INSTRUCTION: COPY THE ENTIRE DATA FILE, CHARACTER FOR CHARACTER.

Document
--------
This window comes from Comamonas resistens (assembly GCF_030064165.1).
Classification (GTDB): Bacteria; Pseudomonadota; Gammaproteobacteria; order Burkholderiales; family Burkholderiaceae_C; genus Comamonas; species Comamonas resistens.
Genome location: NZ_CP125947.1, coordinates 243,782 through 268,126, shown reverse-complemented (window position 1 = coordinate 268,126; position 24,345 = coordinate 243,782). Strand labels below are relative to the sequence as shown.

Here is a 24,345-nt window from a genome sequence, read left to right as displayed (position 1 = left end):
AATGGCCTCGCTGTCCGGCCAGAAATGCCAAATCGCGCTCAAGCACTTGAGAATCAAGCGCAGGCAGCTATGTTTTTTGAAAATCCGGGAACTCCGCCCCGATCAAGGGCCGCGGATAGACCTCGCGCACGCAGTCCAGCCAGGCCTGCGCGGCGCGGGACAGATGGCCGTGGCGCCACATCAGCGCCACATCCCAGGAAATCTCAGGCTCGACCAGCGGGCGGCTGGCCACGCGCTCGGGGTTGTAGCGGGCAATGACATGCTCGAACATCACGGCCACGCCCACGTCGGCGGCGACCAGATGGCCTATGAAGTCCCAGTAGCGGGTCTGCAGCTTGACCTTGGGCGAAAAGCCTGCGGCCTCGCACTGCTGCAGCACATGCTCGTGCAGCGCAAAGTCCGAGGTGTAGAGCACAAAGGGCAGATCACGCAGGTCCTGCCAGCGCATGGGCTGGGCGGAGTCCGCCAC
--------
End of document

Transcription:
This window comes from Comamonas resistens (assembly GCF_030064165.1).
Classification (GTDB): Bacteria; Pseudomonadota; Gammaproteobacteria; order Burkholderiales; family Burkholderiaceae_C; genus Comamonas; species Comamonas resistens.
Genome location: NZ_CP125947.1, coordinates 243,782 through 268,126, shown reverse-complemented (window position 1 = coordinate 268,126; position 24,345 = coordinate 243,782). Strand labels below are relative to the sequence as shown.

Here is a 24,345-nt window from a genome sequence, read left to right as displayed (position 1 = left end):
AATGGCCTCGCTGTCCGGCCAGAAATGCCAAATCGCGCTCAAGCACTTGAGAATCAAGCGCAGGCAGCTATGTTTTTTGAAAATCCGGGAACTCCGCCCCGATCAAGGGCCGCGGATAGACCTCGCGCACGCAGTCCAGCCAGGCCTGCGCGGCGCGGGACAGATGGCCGTGGCGCCACATCAGCGCCACATCCCAGGAAATCTCAGGCTCGACCAGCGGGCGGCTGGCCACGCGCTCGGGGTTGTAGCGGGCAATGACATGCTCGAACATCACGGCCACGCCCACGTCGGCGGCGACCAGATGGCCTATGAAGTCCCAGTAGCGGGTCTGCAGCTTGACCTTGGGCGAAAAGCCTGCGGCCTCGCACTGCTGCAGCACATGCTCGTGCAGCGCAAAGTCCGAGGTGTAGAGCACAAAGGGCAGATCACGCAGGTCCTGCCAGCGCATGGGCTGGGCGGAGTCCGCCAC